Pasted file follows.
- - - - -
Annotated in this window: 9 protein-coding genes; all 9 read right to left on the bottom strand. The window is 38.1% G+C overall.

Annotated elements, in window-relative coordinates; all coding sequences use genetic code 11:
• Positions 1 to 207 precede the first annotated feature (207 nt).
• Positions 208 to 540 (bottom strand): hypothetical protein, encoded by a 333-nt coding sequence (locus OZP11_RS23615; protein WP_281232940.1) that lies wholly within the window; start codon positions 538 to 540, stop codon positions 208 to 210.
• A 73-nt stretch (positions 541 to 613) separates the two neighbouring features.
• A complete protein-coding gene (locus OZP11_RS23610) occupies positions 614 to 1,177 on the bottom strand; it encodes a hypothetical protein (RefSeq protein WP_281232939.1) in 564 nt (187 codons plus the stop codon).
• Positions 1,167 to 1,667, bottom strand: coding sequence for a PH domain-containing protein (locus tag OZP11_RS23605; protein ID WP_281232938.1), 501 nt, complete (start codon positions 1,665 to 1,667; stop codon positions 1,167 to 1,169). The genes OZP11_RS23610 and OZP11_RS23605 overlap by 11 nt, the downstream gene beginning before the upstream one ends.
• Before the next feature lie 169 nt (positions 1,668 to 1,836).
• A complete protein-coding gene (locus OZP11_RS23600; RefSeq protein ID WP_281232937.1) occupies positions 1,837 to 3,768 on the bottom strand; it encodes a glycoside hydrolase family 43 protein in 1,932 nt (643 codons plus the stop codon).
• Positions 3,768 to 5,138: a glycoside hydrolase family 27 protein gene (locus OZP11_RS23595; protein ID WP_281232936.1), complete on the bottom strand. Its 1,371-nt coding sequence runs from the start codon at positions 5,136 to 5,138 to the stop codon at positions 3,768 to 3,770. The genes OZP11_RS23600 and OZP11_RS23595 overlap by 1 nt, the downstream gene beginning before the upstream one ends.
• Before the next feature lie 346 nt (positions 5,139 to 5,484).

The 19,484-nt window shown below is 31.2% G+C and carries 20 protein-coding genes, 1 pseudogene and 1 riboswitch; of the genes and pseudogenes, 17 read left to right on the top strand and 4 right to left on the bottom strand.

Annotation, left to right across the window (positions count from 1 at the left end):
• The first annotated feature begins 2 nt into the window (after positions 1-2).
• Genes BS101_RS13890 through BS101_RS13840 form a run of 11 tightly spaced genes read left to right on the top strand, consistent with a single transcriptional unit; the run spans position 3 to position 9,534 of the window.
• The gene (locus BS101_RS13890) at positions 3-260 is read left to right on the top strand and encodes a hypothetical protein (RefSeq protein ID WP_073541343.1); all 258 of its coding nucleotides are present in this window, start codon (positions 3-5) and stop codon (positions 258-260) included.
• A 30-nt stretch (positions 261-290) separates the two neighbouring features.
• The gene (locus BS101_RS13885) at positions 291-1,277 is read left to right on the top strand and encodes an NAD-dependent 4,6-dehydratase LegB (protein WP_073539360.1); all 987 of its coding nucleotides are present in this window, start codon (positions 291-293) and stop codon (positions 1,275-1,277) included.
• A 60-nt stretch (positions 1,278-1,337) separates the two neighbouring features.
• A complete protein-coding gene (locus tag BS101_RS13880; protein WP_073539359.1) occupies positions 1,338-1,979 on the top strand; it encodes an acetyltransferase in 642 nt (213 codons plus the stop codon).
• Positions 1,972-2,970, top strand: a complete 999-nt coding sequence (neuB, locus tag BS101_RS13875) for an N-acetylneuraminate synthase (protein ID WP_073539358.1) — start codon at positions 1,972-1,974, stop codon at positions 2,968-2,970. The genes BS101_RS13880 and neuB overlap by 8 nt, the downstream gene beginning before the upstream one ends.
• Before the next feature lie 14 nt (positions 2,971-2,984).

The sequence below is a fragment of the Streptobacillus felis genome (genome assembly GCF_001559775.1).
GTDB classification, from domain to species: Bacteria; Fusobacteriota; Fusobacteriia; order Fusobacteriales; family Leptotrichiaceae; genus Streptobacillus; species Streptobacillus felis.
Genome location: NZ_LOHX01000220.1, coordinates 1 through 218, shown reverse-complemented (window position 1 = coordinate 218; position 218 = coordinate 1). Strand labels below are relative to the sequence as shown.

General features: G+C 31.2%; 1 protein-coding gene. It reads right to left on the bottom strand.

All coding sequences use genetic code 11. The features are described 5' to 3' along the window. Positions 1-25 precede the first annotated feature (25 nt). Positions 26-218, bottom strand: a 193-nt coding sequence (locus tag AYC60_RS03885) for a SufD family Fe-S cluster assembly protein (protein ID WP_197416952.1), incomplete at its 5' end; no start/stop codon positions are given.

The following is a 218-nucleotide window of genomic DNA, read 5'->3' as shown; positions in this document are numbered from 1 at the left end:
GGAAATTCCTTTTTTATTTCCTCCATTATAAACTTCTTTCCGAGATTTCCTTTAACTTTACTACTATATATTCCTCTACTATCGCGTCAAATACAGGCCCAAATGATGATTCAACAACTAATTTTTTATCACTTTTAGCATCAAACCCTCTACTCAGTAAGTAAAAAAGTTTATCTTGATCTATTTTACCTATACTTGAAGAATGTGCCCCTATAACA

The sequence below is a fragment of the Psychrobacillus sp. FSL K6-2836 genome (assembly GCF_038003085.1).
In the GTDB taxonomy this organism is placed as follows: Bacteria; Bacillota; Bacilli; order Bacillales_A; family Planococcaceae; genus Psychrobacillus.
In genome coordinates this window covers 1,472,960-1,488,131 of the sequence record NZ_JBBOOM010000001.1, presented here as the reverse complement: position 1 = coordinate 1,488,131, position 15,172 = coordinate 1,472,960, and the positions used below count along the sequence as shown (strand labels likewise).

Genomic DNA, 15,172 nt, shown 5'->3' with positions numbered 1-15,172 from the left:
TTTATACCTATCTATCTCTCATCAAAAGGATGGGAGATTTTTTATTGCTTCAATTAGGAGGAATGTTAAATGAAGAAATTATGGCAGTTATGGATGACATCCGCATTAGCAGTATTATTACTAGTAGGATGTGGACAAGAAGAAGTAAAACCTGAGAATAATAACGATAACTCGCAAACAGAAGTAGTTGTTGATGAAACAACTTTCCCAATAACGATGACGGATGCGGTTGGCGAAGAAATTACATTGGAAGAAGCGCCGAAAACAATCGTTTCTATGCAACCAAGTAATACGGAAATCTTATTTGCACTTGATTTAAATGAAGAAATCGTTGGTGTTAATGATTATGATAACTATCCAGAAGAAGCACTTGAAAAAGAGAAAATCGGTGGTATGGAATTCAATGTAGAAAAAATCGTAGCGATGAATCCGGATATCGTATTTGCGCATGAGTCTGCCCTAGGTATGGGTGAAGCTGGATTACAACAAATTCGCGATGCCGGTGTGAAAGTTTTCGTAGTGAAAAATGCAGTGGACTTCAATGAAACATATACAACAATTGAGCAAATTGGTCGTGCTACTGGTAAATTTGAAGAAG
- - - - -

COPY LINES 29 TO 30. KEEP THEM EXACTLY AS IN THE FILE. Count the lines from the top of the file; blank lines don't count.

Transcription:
GGAAATTCCTTTTTTATTTCCTCCATTATAAACTTCTTTCCGAGATTTCCTTTAACTTTACTACTATATATTCCTCTACTATCGCGTCAAATACAGGCCCAAATGATGATTCAACAACTAATTTTTTATCACTTTTAGCATCAAACCCTCTACTCAGTAAGTAAAAAAGTTTATCTTGATCTATTTTACCTATACTTGAAGAATGTGCCCCTATAACA

The sequence below is a fragment of the Psychrobacillus sp. FSL K6-2836 genome (assembly GCF_038003085.1).